4. May localize primarily in tissue other than lymph nodes.

Formation of tubercles.

  1. Started by the leucocyte reaction and reticulo-endothelial cell reaction. Lymphocytes appear “giant cell” forms.
  2. Encapsulated by fibrous connective tissue which is produced by fibroblasts.
  3. Reticulo-endothelial granulation tissue occurs.


  1. Caseation to liquefaction.
  2. From center to periphery.
  3. Causes extension of tubercles.
  4. Necrosis through a blood vessel may result in generalized tuberculosis.

Progressive tuberculosis.

  1. Multiplication.
  2. At old lesion.
  3. At new site.

Calcification of tubercle.

Death of animal.

Cause of symptoms.

(1) Destruction of tissue.

(2) Absorption of products of necrosis.

         (a) A tissue toxemia.

(3) A part becomes dysfunctional.

(4) Secondary complications cause death.

(5) Hemorrhage as from pulmonary tuberculosis causes death.

Postmortem lesions:

a. The tubercle.

(I) At first, barely visible, gray, translucent nodule.

(2) When plain, visible to naked eye:

            (a) Yellow in cattle, sheep, goats, and swine.

            (b) White in horses and carnivores.

(3) Tubercles fuse to form tuberculous masses.

            (a) Dry and cheesy – caseous lesions.

            (b) Gritty if calcification is present – (caseocalcareous lesions).

            I Pearly disease.

(4) Generally considered impossible to differentiate from other granulomatous neo­plasms by gross pathology.

b. Location of lesions.

(I) Cattle:

          (a) Lungs and pleura.

          (b) Liver, spleen, and peritoneum.

          I Regional lymph nodes.

          (d) Skin and bones, occasionally.

(2) Swine:

         (a) Cervical lymph nodes.

         (b) Bronchial lymph nodes.

         I Portal and mesenteric lymph nodes.

        (d) Liver, lungs, and spleen.

(3) Fowls:

        (a) Liver, spleen, intestines. Lungs, bones, joints,peritoneum, kidneys, and ovaries.

Differential diagnosis

  • Parasitic nodules
  • neoplastic masses
  • fat necrosis
  • coccidioidomycosis
  • histoplasmosis
  • actinobacillosis


Intradermal test:

Intradermal tuberculin 0.1 mI. is injected into dermis of animal.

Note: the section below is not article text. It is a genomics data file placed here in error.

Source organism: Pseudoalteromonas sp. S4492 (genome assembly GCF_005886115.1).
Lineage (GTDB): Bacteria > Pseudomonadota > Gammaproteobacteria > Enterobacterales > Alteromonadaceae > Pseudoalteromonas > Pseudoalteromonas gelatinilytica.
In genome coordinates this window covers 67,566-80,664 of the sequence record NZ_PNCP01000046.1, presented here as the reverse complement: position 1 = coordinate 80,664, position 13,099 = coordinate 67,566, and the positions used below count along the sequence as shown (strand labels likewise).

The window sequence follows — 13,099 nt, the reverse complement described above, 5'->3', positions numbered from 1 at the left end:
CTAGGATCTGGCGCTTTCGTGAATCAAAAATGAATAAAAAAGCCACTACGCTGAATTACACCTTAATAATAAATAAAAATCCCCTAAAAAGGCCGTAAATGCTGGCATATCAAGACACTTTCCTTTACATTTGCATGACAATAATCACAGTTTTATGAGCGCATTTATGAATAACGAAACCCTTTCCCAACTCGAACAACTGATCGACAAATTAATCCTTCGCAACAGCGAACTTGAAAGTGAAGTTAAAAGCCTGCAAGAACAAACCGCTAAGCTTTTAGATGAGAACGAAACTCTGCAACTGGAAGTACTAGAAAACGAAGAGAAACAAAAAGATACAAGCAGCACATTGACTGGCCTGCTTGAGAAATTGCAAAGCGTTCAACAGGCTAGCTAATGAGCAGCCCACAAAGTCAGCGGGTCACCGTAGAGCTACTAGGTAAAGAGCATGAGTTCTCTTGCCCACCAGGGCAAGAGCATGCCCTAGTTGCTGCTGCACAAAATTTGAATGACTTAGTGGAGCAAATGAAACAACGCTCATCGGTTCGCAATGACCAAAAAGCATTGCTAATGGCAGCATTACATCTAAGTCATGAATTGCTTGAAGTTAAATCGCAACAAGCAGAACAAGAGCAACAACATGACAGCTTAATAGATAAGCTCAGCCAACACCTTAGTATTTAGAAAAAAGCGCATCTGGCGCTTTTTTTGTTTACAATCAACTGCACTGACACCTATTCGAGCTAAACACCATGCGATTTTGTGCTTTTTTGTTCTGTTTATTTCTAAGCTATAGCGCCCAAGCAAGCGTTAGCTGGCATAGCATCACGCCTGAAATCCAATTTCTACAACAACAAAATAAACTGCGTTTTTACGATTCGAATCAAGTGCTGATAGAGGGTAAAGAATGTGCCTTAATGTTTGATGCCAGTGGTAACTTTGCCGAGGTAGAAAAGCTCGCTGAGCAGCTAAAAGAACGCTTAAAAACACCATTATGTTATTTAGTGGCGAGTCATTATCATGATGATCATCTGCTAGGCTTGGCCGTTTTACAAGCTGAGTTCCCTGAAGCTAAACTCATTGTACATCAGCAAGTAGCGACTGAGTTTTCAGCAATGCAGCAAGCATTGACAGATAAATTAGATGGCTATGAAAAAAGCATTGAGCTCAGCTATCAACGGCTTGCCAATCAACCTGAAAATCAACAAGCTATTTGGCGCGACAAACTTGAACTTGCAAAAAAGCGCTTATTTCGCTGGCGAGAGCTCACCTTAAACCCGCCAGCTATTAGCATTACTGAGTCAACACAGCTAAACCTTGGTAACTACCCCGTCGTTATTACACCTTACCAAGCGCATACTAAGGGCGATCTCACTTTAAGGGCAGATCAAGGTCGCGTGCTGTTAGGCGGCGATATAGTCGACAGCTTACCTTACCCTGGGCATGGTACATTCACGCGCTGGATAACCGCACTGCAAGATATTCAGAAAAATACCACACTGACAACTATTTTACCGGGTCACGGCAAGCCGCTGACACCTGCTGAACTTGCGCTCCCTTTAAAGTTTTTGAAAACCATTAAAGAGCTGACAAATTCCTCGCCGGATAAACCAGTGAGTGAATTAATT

(a) Cattle:

  1) Thin skin of the’caudal fold Md/or vulva.

  2) Cervical region

     (b) Swine:

1) Ear skin and/or vulva.

I Chicken:

  1) Wattle.

Positive reaction in 48-72 hrs. (72 official), small firm swelling at the point of in­jection.

Ophthalmic test:

(1) Concentrated tuberculin is placed into the conjunctival sac of the eye with a camel’s­

     hair brush or with a medicine dropper.

  (a) Ophthalmic-tuberculin discs may be used.

  (b) Two applications of tuberculin are required.

1) First application is for purpose of sensitization.

2) Second application is given 2 to 3 days later for purpose of diagnosis. Close observation required for 8 hrs. following last application.

(2) Positive reaction.

(a) Marked inflammation of the conjunctiva.

(b) Profuse lacrimation.

I Mucopurulent culars.

(3) Rarely used except for retest.

Stormont test:

(1) 0.1 mI. of P.P.D. is injected into the skin of the cervical region.

(2) On 7th day original site is reinjected.

(3) Increase in skin thickness of 5 mm. or more 24 hrs. after 2nd injection is a positive      result.


1. If tuberculous rate of a herd or area is high, the mortality may be as high as 15% in areas of world where disease is uncontrolled.


     1. Of no consequence


1. Immunity:

a. Little development of immunity from having the disease.

b. Immunizing agents have been sought with little success; current ones are:

(1) B.C.G. (Bacillus of Calmette and Guerin).

(a) A dissociated strain which is relatively avirulent. It does not produce lesions. (b) It is used as pre-immunization in early life.

 (2) Vole Tubercle Bacillus.